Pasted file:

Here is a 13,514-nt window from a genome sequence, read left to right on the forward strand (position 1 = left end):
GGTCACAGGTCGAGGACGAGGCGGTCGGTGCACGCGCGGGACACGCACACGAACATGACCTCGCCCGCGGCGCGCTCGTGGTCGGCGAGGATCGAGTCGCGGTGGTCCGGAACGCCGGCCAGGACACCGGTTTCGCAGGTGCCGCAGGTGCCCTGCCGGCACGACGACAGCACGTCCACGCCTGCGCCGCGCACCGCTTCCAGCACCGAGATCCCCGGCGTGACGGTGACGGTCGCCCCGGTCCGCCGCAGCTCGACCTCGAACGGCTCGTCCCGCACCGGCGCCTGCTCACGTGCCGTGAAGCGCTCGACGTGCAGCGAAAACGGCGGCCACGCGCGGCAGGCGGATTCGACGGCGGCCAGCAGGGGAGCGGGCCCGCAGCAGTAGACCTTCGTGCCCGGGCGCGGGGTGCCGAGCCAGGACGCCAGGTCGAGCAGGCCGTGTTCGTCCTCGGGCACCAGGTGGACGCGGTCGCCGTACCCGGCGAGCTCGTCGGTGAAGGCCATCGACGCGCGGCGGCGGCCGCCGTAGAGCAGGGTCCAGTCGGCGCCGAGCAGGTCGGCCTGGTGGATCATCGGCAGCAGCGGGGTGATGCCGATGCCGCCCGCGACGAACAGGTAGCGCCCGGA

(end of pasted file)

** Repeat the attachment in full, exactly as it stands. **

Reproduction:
Here is a 13,514-nt window from a genome sequence, read left to right on the forward strand (position 1 = left end):
GGTCACAGGTCGAGGACGAGGCGGTCGGTGCACGCGCGGGACACGCACACGAACATGACCTCGCCCGCGGCGCGCTCGTGGTCGGCGAGGATCGAGTCGCGGTGGTCCGGAACGCCGGCCAGGACACCGGTTTCGCAGGTGCCGCAGGTGCCCTGCCGGCACGACGACAGCACGTCCACGCCTGCGCCGCGCACCGCTTCCAGCACCGAGATCCCCGGCGTGACGGTGACGGTCGCCCCGGTCCGCCGCAGCTCGACCTCGAACGGCTCGTCCCGCACCGGCGCCTGCTCACGTGCCGTGAAGCGCTCGACGTGCAGCGAAAACGGCGGCCACGCGCGGCAGGCGGATTCGACGGCGGCCAGCAGGGGAGCGGGCCCGCAGCAGTAGACCTTCGTGCCCGGGCGCGGGGTGCCGAGCCAGGACGCCAGGTCGAGCAGGCCGTGTTCGTCCTCGGGCACCAGGTGGACGCGGTCGCCGTACCCGGCGAGCTCGTCGGTGAAGGCCATCGACGCGCGGCGGCGGCCGCCGTAGAGCAGGGTCCAGTCGGCGCCGAGCAGGTCGGCCTGGTGGATCATCGGCAGCAGCGGGGTGATGCCGATGCCGCCCGCGACGAACAGGTAGCGCCCGGA